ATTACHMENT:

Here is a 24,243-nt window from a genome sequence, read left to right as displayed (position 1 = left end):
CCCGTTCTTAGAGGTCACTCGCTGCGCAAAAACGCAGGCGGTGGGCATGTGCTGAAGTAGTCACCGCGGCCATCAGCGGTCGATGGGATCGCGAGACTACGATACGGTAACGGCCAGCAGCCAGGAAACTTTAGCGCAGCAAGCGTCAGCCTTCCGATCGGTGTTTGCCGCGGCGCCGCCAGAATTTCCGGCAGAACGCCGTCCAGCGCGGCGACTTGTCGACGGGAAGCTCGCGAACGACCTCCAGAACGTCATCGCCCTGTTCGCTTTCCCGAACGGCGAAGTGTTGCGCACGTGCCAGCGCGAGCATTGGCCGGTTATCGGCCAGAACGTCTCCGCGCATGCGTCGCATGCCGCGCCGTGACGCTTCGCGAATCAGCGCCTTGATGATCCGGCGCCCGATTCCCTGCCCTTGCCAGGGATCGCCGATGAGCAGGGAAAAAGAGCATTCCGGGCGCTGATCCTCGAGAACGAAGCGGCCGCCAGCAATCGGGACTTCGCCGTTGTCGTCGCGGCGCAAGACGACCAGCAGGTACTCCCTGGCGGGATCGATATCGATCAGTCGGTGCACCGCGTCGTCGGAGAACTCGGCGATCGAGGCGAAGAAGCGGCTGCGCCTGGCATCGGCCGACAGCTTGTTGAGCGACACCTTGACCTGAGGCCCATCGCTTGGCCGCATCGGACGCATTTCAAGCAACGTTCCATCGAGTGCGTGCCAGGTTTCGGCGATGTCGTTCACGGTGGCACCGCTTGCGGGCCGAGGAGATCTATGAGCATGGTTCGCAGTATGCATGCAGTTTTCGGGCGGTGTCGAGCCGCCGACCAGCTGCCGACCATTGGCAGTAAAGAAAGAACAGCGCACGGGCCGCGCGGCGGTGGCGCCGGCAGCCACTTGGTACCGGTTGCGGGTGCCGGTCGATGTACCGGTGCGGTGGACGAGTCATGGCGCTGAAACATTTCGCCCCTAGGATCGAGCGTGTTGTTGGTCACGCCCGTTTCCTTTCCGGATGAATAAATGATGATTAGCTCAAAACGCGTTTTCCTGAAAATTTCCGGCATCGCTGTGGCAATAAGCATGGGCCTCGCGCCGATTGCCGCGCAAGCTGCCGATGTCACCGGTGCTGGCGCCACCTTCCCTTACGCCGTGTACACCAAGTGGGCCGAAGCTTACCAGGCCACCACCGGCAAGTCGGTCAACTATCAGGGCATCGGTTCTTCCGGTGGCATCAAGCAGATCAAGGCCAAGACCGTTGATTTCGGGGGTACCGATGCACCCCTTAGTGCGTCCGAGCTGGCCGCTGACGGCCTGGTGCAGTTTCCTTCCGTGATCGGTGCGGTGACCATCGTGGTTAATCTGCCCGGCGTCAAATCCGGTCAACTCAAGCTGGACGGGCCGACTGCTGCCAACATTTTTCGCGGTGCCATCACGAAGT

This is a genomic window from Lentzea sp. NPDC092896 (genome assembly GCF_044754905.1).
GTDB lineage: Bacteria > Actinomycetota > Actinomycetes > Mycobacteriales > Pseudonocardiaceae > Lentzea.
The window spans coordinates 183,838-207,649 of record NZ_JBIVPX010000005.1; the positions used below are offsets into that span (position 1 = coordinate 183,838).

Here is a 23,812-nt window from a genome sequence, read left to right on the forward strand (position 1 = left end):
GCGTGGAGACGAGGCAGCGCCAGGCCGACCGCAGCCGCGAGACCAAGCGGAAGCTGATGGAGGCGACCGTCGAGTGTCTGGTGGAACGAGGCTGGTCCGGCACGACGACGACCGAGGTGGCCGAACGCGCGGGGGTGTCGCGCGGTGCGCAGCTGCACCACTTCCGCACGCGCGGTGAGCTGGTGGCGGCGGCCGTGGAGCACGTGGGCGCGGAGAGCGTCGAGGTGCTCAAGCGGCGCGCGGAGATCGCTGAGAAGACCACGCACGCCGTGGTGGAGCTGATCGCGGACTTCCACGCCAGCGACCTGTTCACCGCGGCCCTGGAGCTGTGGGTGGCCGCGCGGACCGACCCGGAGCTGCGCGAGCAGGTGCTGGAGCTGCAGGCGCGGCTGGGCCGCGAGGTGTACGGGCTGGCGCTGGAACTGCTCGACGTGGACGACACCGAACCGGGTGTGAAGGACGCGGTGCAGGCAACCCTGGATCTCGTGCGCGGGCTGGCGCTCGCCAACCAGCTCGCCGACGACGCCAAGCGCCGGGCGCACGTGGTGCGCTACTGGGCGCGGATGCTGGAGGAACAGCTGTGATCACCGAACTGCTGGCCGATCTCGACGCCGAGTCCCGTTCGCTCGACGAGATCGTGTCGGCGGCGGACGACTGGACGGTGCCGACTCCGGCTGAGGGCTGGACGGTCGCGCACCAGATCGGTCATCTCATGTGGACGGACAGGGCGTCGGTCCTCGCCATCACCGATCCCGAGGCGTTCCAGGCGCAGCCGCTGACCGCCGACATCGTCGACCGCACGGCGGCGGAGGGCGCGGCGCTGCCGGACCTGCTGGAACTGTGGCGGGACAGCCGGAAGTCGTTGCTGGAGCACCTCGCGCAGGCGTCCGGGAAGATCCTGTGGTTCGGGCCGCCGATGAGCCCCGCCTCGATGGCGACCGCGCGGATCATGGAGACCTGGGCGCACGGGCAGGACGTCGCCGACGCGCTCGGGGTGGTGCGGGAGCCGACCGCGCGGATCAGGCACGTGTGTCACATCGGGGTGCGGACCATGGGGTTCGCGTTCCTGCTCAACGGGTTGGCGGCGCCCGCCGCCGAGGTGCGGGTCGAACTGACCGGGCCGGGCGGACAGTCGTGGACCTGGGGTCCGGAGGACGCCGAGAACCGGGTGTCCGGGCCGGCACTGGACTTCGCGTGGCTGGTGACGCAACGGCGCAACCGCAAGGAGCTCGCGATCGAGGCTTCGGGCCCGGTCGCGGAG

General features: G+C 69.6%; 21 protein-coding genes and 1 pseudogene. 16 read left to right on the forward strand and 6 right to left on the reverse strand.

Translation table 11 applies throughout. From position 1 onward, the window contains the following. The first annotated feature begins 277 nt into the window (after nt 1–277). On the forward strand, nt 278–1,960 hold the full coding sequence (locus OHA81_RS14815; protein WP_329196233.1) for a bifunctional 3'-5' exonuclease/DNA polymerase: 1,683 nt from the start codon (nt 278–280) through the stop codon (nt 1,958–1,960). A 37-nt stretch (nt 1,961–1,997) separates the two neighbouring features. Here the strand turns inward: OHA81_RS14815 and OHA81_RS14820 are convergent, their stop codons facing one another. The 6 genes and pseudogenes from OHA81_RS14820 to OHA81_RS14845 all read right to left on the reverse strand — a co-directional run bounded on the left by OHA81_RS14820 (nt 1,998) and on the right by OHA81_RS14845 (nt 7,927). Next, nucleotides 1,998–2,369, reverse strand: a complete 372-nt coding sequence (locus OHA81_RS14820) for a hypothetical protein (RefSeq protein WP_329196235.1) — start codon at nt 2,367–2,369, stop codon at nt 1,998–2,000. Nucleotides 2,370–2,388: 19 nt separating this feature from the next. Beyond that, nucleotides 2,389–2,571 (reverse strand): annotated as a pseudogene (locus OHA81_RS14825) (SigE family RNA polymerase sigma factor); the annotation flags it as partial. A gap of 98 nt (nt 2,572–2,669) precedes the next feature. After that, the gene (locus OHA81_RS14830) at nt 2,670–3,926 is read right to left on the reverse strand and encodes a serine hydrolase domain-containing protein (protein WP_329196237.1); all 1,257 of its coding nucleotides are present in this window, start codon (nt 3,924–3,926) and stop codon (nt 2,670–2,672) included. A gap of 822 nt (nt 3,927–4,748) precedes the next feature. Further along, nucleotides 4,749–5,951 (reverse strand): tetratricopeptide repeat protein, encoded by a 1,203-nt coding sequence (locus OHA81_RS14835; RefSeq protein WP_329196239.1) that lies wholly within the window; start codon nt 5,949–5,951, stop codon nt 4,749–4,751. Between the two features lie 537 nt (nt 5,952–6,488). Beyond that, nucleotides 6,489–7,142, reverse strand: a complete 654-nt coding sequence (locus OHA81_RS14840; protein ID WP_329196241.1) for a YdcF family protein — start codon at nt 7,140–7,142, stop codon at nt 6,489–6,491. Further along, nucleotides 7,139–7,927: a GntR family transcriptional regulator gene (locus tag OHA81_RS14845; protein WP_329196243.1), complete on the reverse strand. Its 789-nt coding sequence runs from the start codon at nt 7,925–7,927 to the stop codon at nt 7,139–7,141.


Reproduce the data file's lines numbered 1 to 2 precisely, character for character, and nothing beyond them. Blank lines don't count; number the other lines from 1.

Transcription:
Here is a 24,243-nt window from a genome sequence, read left to right as displayed (position 1 = left end):
CCCGTTCTTAGAGGTCACTCGCTGCGCAAAAACGCAGGCGGTGGGCATGTGCTGAAGTAGTCACCGCGGCCATCAGCGGTCGATGGGATCGCGAGACTACGATACGGTAACGGCCAGCAGCCAGGAAACTTTAGCGCAGCAAGCGTCAGCCTTCCGATCGGTGTTTGCCGCGGCGCCGCCAGAATTTCCGGCAGAACGCCGTCCAGCGCGGCGACTTGTCGACGGGAAGCTCGCGAACGACCTCCAGAACGTCATCGCCCTGTTCGCTTTCCCGAACGGCGAAGTGTTGCGCACGTGCCAGCGCGAGCATTGGCCGGTTATCGGCCAGAACGTCTCCGCGCATGCGTCGCATGCCGCGCCGTGACGCTTCGCGAATCAGCGCCTTGATGATCCGGCGCCCGATTCCCTGCCCTTGCCAGGGATCGCCGATGAGCAGGGAAAAAGAGCATTCCGGGCGCTGATCCTCGAGAACGAAGCGGCCGCCAGCAATCGGGACTTCGCCGTTGTCGTCGCGGCGCAAGACGACCAGCAGGTACTCCCTGGCGGGATCGATATCGATCAGTCGGTGCACCGCGTCGTCGGAGAACTCGGCGATCGAGGCGAAGAAGCGGCTGCGCCTGGCATCGGCCGACAGCTTGTTGAGCGACACCTTGACCTGAGGCCCATCGCTTGGCCGCATCGGACGCATTTCAAGCAACGTTCCATCGAGTGCGTGCCAGGTTTCGGCGATGTCGTTCACGGTGGCACCGCTTGCGGGCCGAGGAGATCTATGAGCATGGTTCGCAGTATGCATGCAGTTTTCGGGCGGTGTCGAGCCGCCGACCAGCTGCCGACCATTGGCAGTAAAGAAAGAACAGCGCACGGGCCGCGCGGCGGTGGCGCCGGCAGCCACTTGGTACCGGTTGCGGGTGCCGGTCGATGTACCGGTGCGGTGGACGAGTCATGGCGCTGAAACATTTCGCCCCTAGGATCGAGCGTGTTGTTGGTCACGCCCGTTTCCTTTCCGGATGAATAAATGATGATTAGCTCAAAACGCGTTTTCCTGAAAATTTCCGGCATCGCTGTGGCAATAAGCATGGGCCTCGCGCCGATTGCCGCGCAAGCTGCCGATGTCACCGGTGCTGGCGCCACCTTCCCTTACGCCGTGTACACCAAGTGGGCCGAAGCTTACCAGGCCACCACCGGCAAGTCGGTCAACTATCAGGGCATCGGTTCTTCCGGTGGCATCAAGCAGATCAAGGCCAAGACCGTTGATTTCGGGGGTACCGATGCACCCCTTAGTGCGTCCGAGCTGGCCGCTGACGGCCTGGTGCAGTTTCCTTCCGTGATCGGTGCGGTGACCATCGTGGTTAATCTGCCCGGCGTCAAATCCGGTCAACTCAAGCTGGACGGGCCGACTGCTGCCAACATTTTTCGCGGTGCCATCACGAAGT